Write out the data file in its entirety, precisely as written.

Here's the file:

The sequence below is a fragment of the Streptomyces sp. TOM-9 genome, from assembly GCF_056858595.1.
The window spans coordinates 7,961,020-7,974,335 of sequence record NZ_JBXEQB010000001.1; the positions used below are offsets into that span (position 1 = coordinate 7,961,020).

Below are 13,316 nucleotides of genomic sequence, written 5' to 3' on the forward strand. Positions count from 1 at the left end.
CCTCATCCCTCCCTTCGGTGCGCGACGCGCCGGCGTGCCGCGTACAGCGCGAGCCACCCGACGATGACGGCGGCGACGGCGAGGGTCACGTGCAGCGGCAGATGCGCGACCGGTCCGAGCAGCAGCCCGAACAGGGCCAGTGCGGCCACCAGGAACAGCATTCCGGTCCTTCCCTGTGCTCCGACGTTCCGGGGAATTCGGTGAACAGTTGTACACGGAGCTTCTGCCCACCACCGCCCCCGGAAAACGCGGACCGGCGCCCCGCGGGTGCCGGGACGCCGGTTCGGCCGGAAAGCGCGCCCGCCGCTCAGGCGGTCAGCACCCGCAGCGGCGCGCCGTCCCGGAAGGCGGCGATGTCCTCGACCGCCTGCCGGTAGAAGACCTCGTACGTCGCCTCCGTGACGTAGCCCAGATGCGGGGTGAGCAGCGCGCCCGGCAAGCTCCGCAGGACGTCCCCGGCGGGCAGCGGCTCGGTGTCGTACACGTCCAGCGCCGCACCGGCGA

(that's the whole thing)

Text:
The sequence below is a fragment of the Streptomyces sp. TOM-9 genome, from assembly GCF_056858595.1.
The window spans coordinates 7,961,020-7,974,335 of sequence record NZ_JBXEQB010000001.1; the positions used below are offsets into that span (position 1 = coordinate 7,961,020).

Below are 13,316 nucleotides of genomic sequence, written 5' to 3' on the forward strand. Positions count from 1 at the left end.
CCTCATCCCTCCCTTCGGTGCGCGACGCGCCGGCGTGCCGCGTACAGCGCGAGCCACCCGACGATGACGGCGGCGACGGCGAGGGTCACGTGCAGCGGCAGATGCGCGACCGGTCCGAGCAGCAGCCCGAACAGGGCCAGTGCGGCCACCAGGAACAGCATTCCGGTCCTTCCCTGTGCTCCGACGTTCCGGGGAATTCGGTGAACAGTTGTACACGGAGCTTCTGCCCACCACCGCCCCCGGAAAACGCGGACCGGCGCCCCGCGGGTGCCGGGACGCCGGTTCGGCCGGAAAGCGCGCCCGCCGCTCAGGCGGTCAGCACCCGCAGCGGCGCGCCGTCCCGGAAGGCGGCGATGTCCTCGACCGCCTGCCGGTAGAAGACCTCGTACGTCGCCTCCGTGACGTAGCCCAGATGCGGGGTGAGCAGCGCGCCCGGCAAGCTCCGCAGGACGTCCCCGGCGGGCAGCGGCTCGGTGTCGTACACGTCCAGCGCCGCACCGGCGA